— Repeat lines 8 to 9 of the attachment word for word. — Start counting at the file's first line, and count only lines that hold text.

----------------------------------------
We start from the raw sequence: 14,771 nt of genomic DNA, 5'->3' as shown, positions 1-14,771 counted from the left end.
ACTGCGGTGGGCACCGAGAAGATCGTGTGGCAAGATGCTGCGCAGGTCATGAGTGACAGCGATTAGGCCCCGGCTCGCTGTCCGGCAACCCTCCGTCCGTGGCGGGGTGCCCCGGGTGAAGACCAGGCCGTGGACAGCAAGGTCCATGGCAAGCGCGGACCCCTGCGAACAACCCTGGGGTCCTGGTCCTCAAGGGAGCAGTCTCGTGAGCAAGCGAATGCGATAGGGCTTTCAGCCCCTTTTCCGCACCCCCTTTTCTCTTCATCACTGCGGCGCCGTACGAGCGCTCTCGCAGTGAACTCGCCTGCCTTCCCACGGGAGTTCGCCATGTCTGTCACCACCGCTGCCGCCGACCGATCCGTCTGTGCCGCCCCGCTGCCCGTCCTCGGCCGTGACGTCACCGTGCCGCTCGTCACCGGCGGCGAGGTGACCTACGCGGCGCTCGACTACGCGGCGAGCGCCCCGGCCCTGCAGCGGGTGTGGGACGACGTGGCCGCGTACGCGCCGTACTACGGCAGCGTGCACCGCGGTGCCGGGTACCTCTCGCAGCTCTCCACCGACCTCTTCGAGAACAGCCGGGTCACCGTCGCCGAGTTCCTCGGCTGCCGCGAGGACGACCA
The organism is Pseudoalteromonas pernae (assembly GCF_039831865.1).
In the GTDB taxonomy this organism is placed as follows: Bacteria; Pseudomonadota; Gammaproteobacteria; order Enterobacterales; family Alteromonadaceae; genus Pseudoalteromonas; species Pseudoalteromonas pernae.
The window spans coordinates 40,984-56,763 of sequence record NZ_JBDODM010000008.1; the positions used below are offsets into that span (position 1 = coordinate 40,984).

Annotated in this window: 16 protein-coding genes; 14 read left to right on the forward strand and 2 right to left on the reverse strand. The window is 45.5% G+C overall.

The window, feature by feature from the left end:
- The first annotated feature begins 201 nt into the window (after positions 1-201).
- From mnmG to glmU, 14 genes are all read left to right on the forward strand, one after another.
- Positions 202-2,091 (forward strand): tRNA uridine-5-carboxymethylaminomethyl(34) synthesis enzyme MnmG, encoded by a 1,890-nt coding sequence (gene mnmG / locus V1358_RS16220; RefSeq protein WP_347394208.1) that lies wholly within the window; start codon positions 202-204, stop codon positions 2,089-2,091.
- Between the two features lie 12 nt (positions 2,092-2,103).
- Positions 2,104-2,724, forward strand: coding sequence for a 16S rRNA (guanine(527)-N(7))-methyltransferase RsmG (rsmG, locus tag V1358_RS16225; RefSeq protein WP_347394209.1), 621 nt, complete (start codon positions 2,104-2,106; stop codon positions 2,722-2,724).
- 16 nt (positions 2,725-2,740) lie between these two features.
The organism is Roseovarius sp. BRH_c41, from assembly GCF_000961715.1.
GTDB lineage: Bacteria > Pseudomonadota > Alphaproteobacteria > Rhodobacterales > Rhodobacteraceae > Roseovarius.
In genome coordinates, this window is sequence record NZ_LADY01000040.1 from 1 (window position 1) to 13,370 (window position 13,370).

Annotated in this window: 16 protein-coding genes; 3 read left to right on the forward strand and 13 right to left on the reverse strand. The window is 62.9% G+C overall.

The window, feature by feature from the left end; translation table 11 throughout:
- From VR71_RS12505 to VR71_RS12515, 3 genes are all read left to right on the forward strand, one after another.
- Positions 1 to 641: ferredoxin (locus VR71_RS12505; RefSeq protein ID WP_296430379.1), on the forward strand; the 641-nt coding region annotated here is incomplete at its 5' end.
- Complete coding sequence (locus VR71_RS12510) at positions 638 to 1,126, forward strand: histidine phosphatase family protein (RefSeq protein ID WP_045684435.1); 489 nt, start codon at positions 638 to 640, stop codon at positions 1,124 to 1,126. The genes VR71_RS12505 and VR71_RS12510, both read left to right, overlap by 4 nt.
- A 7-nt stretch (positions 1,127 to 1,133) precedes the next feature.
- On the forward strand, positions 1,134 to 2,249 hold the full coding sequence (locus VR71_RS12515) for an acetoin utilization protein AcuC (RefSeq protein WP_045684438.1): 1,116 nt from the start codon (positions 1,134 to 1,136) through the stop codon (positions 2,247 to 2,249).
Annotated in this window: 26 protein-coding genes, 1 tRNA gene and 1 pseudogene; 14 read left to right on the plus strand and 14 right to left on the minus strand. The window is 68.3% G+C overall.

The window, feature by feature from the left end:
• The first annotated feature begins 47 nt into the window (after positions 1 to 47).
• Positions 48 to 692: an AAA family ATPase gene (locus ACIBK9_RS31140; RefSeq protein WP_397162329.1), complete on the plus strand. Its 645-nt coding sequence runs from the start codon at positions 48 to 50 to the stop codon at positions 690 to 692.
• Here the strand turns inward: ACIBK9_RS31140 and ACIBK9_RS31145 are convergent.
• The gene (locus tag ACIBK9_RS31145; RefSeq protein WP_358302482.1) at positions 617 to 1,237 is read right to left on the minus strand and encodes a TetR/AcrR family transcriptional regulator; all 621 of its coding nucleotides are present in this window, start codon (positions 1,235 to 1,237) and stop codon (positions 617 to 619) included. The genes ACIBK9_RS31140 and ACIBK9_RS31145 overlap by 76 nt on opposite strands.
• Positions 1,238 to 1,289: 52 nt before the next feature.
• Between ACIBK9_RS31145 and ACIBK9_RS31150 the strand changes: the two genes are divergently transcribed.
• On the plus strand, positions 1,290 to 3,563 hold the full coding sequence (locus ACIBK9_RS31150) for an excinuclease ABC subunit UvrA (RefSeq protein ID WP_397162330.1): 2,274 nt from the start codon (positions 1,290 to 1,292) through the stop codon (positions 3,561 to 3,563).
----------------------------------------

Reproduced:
- The first annotated feature begins 201 nt into the window (after positions 1-201).
- From mnmG to glmU, 14 genes are all read left to right on the forward strand, one after another.